Roosevelt Papers: Telegram

The Acting Secretary of the Treasury ( Bell ) to the Secretary of the Treasury ( Morgenthau )1

Status of French lend lease negotiations on September 14.

The French have been told that the basic question of the scope and time limit of the Lend Lease Agreement has been placed before the President for decision.
The State Department and FEA have agreed on a draft (6th draft, dated September 11)2 of a lend lease agreement which permits
Long life industrial reconstruction goods to go to the French under long term credits (Section 3c of the Lend Lease Act). This provision permits requisitions to be accepted by FEA until at least the end of the war with Japan and provides that the requisitions once accepted would be filled regardless of the end of the war with Japan. This would obviously enable a large scale program of reconstruction for France. (Monnet has a program ready of $2 billion for which he proposes to have requisitions placed immediately.)
The agreement permits giving the French on a straight Lend Lease basis, short-lived industrial goods and materials purportedly for French war production until at least the end of the war with Japan.
Secretary Hull has sent a memorandum to the President3 through Harry Hopkins pointing out
This draft lend lease agreement goes beyond the July 15 memorandum which the President approved.4
This memorandum proposes that the possibility of excessive leniency in the administration be controlled by requiring FEA to submit to someone in the White House all programs and proposals for lend lease assistance before requisitions are accepted by FEA.
This memorandum to the President is now before the President at Quebec for his approval. State Department has not given us a copy of this memorandum although the State Department promised to clear this memorandum with us before it went to the President.
As you know the original memorandum which went to the President during the French negotiations on July 15 was designed to limit lend lease to France to the end of hostilities in Europe. Mr. McCloy and General Hilldring of the War Department have definitely stated that French industrial production will be of no help in fighting the war in Europe and that the help which a reconstructed French industry will give to us in fighting the war with Japan can be “put in your right eye”.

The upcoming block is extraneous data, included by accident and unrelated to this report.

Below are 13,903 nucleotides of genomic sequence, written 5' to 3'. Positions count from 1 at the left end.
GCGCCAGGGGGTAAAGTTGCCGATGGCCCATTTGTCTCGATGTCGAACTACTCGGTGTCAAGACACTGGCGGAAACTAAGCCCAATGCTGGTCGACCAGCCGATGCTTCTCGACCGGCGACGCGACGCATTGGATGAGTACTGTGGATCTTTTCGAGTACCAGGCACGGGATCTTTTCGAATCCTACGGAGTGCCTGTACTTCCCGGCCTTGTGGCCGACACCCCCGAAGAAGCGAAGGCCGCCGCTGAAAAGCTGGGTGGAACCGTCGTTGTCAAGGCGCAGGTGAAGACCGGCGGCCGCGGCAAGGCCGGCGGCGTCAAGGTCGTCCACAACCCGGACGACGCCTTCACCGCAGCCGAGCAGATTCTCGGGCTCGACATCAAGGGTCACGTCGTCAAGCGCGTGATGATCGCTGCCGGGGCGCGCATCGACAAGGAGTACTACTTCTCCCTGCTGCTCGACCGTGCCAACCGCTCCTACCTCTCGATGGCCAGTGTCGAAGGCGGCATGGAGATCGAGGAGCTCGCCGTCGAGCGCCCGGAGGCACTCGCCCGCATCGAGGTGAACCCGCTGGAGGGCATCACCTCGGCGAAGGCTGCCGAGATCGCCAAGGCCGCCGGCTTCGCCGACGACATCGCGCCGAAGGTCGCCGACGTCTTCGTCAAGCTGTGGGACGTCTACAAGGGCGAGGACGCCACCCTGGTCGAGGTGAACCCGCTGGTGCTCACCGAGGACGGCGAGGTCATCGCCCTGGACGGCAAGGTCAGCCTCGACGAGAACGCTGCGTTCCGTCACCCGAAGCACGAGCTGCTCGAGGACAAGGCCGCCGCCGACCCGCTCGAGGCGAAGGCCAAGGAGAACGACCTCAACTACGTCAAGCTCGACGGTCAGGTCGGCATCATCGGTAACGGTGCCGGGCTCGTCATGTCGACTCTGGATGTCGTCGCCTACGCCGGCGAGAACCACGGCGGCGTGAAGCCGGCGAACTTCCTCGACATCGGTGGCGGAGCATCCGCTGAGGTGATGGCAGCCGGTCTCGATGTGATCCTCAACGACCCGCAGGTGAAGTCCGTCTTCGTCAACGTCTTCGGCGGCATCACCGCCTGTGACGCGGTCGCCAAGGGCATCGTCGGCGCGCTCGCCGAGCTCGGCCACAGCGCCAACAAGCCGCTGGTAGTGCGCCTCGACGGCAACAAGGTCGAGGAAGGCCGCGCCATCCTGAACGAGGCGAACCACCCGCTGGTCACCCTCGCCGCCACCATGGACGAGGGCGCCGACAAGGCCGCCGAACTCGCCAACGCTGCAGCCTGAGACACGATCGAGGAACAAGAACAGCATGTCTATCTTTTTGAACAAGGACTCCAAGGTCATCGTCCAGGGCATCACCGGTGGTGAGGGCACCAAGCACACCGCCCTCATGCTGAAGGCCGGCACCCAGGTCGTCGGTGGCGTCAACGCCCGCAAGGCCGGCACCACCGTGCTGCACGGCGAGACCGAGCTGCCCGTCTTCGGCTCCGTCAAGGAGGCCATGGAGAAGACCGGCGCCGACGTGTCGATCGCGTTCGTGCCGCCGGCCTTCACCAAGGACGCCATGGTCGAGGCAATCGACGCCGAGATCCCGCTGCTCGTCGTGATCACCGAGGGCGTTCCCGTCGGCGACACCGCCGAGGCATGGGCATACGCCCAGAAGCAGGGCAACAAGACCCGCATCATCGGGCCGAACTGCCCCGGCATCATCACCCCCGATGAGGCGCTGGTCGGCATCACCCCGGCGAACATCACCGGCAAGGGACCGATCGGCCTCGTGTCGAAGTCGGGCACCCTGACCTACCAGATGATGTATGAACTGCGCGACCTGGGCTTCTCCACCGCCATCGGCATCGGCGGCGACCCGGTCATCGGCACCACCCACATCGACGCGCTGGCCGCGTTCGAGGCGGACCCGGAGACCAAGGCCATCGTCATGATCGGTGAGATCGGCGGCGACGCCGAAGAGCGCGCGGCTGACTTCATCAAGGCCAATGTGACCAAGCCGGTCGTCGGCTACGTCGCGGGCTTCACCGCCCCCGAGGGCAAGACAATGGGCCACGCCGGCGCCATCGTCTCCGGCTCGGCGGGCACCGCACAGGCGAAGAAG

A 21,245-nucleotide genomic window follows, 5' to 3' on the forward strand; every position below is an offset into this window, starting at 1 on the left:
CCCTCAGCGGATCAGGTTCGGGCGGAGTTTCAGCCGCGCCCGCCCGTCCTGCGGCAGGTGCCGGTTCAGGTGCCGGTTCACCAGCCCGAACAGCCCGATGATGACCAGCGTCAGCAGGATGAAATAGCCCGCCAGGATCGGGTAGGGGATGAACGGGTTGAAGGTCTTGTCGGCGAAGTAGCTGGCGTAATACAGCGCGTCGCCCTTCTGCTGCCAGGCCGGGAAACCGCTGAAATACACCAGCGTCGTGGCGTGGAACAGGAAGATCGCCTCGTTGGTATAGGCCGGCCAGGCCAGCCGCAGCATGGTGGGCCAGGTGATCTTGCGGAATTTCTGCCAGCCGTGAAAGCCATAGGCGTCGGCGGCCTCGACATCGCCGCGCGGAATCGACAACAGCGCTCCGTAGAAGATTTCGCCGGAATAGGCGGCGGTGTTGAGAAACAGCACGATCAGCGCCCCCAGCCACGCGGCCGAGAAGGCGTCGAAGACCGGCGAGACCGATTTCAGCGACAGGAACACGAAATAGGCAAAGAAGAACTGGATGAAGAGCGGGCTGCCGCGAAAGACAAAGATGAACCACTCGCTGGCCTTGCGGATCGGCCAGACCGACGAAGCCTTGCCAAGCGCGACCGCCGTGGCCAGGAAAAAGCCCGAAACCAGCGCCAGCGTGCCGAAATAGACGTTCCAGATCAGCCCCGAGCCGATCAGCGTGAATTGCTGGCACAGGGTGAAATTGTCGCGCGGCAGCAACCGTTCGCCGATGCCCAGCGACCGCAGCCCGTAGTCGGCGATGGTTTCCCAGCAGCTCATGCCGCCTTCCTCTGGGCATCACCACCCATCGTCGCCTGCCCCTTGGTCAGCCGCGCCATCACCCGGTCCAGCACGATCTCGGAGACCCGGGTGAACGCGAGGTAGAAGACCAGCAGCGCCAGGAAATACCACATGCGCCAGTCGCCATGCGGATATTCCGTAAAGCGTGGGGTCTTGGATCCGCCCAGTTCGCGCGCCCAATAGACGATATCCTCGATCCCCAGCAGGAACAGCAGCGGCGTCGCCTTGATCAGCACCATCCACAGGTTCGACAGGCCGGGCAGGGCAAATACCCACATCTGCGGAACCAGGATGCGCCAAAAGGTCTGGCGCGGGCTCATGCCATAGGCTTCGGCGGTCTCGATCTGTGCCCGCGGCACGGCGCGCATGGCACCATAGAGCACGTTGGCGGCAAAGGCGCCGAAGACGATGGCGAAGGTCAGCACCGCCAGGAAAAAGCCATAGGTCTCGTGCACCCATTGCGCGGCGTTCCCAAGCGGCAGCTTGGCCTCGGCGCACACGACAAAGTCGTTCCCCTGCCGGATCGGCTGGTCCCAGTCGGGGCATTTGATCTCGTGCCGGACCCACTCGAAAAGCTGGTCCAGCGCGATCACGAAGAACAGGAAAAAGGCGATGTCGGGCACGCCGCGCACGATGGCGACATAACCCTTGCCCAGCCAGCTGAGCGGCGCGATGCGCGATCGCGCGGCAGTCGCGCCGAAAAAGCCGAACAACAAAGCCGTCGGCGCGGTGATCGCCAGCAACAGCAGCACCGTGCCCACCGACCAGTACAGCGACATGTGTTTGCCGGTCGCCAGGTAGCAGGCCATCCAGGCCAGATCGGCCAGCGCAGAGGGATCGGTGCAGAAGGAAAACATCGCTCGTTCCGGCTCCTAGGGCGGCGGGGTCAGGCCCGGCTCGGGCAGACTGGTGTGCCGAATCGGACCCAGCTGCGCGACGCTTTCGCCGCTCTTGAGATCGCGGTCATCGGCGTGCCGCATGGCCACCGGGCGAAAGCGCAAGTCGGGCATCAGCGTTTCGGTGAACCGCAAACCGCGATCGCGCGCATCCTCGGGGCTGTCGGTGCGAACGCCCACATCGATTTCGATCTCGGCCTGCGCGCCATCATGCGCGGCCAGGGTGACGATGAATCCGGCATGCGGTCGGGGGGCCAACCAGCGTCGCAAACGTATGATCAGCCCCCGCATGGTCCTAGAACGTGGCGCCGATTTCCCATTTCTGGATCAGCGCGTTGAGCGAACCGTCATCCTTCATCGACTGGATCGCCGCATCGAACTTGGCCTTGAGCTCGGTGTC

The importance of the phrase which will limit the scope of the program to the end of the war is that the immediate set of requisitions for aid will be much greater in volume under the prospect of a long war against Japan than it would be under the certainty of a short war in Europe.
The argument used to justify broadening the scope of the Lend Lease Agreement is that we should give the fullest discretion possible [Page 422] to the President. This argument has no basis in fact. The President already has all the discretion he needs under the Lend Lease Act. If after the war in Europe comes to an end, the President feels that France is making a contribution to the war in the Pacific or should for other reasons be entitled to reconstruction under Lend Lease, he can enter into a new agreement at that time. The only additional “discretion” gained by signing the agreement, as recommended by State and FEA, and immediately making large supply commitments thereunder, is to present Congress and the public with a fait accompli when the war in Europe is over. If the Congress should cut off Lend Lease following the end of hostilities in Europe, any attempt to rely on large requisitions placed under a previously existing agreement with the French (having no relation to the war in Europe) as permitting the reconstruction of France would be politically impossible and highly undesirable.
As we see it, the broadened scope of the memorandum will have the following effects:
Since the French have already been presented with a memorandum limiting the scope of lend lease to hostilities in Europe, the change to permit lend lease at least until the end of the war with Japan will obviously lead the French to believe that the President has agreed to a reconstruction program for France. This is particularly true in the light of informal commitments which have been made to the French by various people in FEA and State to this effect. It follows that this will be construed by the French as being a major political victory arising from their strategy of playing one department of the United States Government against another on financial questions.
Although the program being presented to the President provides for approval by the White House of the implementation of this agreement, it is obvious that the White House is not and should not be placed in a position to police detailed supply programs. The door will be wide open for reconstructing France under the Lend Lease Act without understandings as to the role of France in the future of Europe and of the world, and particularly of French participation in the war against Japan.
In conclusion, quite contrary to the avowed purpose of the proposal to give discretion to the President, its practical effect will be to tie his hands with respect to our dealings with the French at the termination of the war in Europe much more than would otherwise be the case.
Dan Bell
  1. Sent to the White House Map Room, which transmitted it to Morgenthau at Quebec as telegram No. MR-out -404. Morgenthau had telephoned Bell from Quebec to ask for a report on this subject. See Foreign Relations, The Conferences at Malta and Yalta, 1945, p. 139.
  2. Not printed.
  3. Ante, p. 419.
  4. See ante, p. 419, fn. 3.